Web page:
One year after pulling off one of the most audacious cyber crimes in history—a 12-hour spree during which more than 2,100 cash-dispensing machines in at least 280 cities on three continents were drained of a total of more than $9 million—a group of hackers is facing dozens of years in prison and millions of dollars in fines.
A federal grand jury last week indicted three eastern European men—plus a fourth individual known only as Hacker 3—on a number of charges for these crimes, including wire fraud, computer fraud and aggravated identity theft. Another three men, all from Estonia, were indicted on charges of access device fraud for their alleged related role using fraudulent PINs to steal money from the ATMs.
Three of the accused allegedly broke into the Atlanta-based RBS WorldPay payment processing division of the Royal Bank of Scotland Group PLC. Prosecutors say the hackers got through WorldPay's encryption of customer data on payroll debit cards used by various companies to pay employees (these cards are designed to be used to withdraw salaries). After breaking the encryption, the cyber thieves raised the account limits on compromised accounts and then provided a network of accomplices with 44 counterfeit payroll debit cards and PINs, which were used to drain employees' accounts, prosecutors say, adding that the accomplices were allowed to keep 30 to 50 percent of the stolen funds while sending the rest to the ring leaders. The hackers are also accused of destroying evidence within the WorldPay system to cover their tracks.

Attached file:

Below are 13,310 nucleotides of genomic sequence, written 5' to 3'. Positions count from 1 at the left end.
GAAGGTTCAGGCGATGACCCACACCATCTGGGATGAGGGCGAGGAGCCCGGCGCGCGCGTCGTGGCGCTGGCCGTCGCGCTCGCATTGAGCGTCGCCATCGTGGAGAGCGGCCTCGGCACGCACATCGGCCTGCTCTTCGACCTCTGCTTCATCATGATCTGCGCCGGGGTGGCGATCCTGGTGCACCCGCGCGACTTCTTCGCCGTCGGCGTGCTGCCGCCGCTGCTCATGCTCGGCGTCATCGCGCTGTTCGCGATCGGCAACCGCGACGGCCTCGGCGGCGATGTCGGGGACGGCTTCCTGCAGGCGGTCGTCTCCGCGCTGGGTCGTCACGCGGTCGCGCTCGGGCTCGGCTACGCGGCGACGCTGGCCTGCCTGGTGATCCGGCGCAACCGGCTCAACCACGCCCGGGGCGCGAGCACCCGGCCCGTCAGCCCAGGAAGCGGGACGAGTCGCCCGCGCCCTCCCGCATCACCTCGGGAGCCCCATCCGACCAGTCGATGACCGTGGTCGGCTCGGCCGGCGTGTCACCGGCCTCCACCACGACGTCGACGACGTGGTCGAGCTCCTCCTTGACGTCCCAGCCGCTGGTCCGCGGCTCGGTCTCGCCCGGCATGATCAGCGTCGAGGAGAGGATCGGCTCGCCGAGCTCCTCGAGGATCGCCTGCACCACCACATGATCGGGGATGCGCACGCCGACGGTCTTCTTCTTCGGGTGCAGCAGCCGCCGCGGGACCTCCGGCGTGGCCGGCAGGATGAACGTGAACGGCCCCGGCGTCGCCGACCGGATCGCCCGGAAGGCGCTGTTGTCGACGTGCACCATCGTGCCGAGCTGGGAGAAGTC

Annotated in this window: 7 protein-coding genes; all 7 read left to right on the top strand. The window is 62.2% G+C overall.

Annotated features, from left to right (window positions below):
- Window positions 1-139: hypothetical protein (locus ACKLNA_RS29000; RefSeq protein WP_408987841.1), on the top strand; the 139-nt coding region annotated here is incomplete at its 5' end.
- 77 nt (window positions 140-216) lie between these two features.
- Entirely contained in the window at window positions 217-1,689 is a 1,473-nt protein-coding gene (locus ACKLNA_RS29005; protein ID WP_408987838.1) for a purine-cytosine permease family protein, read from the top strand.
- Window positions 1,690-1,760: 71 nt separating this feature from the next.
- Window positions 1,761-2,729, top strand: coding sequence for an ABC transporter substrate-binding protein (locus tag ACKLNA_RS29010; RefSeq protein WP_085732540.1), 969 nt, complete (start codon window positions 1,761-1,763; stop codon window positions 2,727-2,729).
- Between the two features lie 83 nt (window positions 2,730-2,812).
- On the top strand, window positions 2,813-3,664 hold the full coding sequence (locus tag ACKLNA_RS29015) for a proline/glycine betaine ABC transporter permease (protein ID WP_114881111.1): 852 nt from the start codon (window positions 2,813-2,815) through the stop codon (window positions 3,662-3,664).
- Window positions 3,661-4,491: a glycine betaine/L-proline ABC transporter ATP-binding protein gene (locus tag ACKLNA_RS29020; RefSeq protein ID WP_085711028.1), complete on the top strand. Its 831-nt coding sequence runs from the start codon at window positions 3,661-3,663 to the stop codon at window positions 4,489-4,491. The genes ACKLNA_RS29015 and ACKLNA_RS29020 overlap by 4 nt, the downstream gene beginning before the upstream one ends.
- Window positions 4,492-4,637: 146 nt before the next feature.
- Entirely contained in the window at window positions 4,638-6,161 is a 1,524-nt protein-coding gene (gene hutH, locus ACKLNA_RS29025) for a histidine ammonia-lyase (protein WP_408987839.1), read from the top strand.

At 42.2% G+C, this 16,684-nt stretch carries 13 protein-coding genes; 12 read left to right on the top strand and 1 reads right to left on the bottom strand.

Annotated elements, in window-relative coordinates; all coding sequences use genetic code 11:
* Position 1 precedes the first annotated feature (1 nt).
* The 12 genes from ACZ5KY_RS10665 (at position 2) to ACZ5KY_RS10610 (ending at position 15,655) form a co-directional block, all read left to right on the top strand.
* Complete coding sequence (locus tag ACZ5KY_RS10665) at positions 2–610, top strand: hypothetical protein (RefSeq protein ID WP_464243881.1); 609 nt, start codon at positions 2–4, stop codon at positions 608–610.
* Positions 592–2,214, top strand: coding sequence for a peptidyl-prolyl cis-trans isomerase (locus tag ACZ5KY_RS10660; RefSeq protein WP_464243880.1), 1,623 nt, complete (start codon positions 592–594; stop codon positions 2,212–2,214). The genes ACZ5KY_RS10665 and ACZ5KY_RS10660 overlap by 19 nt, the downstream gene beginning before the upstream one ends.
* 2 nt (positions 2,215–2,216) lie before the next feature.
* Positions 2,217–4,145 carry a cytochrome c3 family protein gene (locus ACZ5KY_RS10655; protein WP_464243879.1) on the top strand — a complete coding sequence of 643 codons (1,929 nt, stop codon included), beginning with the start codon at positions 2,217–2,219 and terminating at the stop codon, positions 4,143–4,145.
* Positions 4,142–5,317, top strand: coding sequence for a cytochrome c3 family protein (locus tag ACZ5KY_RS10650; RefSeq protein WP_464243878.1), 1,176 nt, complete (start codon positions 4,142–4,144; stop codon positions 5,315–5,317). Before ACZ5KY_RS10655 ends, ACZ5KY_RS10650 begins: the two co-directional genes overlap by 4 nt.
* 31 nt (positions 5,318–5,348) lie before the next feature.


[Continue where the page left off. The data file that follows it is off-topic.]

Prosecutors credit a rare occasion of international cyber law enforcement cooperation—in this case, the U.S., China, Estonia and the Netherlands collaborated—with helping bring down what they refer to as "one of the most sophisticated computer hacking rings in the world." Differing cyber crime laws in different countries and an unwillingness to extradite accused hackers often complicate cyber crime prosecutions, a factor not lost on international cyber crime syndicates that tend to set themselves up to attack from a variety of locations worldwide. In this instance, a 28-year-old Moldovan man allegedly learned of a vulnerability in WorldPay and passed that information along to a hacker living in Estonia, who in turn recruited a Russian hacker to break into the WorldPay system.
While RBS and many other banks have cyber security systems in place designed to detect fraud after it has been committed, a group of European researchers led by the Universidad Politécnica de Madrid's Distributed Systems Laboratory claims to be developing data processing technology that could be used to combat fraud as it happens. The new system, scheduled to go live next year, is being developed as part of the European STREAM (Scalable Autonomic Streaming Middleware) Project funded by the European Union Seventh Framework Program to the tune of $5 million.
Image of suspected ATM thief hitting an Atlanta bank courtesy of the Federal Bureau of Investigation